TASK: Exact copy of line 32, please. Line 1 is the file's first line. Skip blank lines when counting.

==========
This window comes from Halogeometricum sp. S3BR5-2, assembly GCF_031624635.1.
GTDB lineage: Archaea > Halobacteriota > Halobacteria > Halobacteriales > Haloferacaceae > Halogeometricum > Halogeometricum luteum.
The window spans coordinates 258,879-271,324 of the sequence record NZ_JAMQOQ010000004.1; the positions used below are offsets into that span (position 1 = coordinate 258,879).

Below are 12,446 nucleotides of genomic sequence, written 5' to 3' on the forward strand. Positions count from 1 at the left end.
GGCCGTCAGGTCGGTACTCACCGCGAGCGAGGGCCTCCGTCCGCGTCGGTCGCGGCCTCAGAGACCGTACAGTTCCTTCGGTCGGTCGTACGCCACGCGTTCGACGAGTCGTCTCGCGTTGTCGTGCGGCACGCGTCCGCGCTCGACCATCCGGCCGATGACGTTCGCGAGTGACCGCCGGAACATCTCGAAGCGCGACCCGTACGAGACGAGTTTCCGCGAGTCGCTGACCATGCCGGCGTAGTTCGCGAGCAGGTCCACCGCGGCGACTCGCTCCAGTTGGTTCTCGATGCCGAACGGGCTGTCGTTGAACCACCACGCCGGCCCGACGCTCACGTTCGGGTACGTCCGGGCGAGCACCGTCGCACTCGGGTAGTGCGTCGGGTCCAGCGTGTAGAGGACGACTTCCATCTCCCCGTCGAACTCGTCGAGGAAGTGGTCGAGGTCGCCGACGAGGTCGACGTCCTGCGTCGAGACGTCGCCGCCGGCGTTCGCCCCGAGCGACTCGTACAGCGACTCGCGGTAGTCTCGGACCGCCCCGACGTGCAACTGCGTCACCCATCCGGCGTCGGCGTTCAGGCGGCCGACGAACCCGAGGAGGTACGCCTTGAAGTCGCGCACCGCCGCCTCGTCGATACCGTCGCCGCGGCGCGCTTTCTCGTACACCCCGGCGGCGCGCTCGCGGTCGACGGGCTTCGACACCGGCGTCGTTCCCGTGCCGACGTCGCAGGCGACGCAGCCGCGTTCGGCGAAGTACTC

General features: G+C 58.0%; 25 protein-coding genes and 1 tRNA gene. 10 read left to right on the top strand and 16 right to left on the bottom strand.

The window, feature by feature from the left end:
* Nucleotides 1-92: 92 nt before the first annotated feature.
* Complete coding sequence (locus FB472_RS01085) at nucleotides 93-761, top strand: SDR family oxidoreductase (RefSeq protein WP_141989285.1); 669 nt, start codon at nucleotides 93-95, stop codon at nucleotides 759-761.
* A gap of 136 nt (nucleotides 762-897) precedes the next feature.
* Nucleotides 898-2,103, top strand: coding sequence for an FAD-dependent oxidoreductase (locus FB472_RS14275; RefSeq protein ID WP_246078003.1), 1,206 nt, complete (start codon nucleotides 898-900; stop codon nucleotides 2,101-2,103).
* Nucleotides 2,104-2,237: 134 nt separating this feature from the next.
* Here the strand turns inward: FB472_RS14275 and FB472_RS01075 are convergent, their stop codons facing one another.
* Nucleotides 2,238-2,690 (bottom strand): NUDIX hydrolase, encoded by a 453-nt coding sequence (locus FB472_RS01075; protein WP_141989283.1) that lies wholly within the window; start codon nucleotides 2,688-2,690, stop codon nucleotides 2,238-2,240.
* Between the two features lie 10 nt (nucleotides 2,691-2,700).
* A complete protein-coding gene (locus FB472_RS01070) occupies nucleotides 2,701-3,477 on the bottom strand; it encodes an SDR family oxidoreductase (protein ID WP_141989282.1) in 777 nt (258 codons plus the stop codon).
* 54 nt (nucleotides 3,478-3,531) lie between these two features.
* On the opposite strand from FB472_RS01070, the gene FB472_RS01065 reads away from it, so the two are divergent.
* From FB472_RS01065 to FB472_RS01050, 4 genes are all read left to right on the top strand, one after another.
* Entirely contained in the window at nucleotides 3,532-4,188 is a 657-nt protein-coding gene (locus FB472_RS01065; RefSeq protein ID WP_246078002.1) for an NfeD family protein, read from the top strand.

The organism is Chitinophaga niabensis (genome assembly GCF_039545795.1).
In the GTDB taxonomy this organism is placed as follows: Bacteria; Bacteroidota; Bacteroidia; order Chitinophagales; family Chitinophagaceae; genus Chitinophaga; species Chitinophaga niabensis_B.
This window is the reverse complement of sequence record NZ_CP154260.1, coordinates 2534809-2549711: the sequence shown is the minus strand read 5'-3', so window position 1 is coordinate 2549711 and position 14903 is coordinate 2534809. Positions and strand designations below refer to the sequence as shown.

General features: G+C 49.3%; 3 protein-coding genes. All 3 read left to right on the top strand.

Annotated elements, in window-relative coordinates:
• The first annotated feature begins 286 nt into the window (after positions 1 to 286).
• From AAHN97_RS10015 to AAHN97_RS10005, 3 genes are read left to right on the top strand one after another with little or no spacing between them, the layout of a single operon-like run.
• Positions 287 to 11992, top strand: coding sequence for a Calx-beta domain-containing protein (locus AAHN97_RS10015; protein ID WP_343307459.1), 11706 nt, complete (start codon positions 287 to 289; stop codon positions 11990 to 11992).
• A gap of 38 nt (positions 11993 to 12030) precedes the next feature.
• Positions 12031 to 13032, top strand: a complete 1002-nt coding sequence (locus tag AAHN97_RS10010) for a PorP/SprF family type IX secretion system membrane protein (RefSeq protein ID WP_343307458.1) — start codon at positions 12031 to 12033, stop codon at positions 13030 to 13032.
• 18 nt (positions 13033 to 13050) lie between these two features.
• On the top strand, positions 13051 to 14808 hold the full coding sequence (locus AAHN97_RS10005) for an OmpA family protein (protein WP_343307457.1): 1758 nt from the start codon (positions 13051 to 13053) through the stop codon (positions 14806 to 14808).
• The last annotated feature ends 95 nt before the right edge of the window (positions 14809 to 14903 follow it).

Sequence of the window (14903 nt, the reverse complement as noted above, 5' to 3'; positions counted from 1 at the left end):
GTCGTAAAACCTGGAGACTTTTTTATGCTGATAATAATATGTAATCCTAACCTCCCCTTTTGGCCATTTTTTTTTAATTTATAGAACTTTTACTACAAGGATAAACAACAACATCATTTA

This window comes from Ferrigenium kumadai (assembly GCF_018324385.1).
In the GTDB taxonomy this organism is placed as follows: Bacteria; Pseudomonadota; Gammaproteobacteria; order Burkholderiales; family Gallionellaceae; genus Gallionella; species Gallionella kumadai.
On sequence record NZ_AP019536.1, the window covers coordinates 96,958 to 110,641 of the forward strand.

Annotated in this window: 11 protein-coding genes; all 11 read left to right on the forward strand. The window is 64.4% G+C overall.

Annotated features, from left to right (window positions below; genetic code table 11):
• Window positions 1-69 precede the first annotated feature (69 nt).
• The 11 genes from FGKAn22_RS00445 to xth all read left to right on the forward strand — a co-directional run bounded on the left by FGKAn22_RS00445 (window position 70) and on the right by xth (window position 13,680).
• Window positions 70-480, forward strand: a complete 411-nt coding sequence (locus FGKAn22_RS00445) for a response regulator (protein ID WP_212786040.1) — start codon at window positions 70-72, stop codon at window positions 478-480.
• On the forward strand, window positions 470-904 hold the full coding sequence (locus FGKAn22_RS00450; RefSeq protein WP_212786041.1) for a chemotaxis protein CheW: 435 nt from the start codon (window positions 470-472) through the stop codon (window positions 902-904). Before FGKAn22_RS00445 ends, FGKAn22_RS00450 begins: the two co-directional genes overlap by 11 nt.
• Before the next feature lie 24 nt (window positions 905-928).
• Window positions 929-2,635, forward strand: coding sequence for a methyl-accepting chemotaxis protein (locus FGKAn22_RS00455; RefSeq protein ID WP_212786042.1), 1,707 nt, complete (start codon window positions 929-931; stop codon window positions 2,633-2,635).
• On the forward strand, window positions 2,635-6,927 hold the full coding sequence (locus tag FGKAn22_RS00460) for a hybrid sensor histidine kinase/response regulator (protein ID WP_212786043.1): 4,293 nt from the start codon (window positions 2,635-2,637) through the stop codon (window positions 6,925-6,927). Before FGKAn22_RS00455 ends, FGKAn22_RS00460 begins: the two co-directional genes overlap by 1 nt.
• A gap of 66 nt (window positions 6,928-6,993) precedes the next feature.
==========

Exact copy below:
• On the top strand, positions 13051 to 14808 hold the full coding sequence (locus AAHN97_RS10005) for an OmpA family protein (protein WP_343307457.1): 1758 nt from the start codon (positions 13051 to 13053) through the stop codon (positions 14806 to 14808).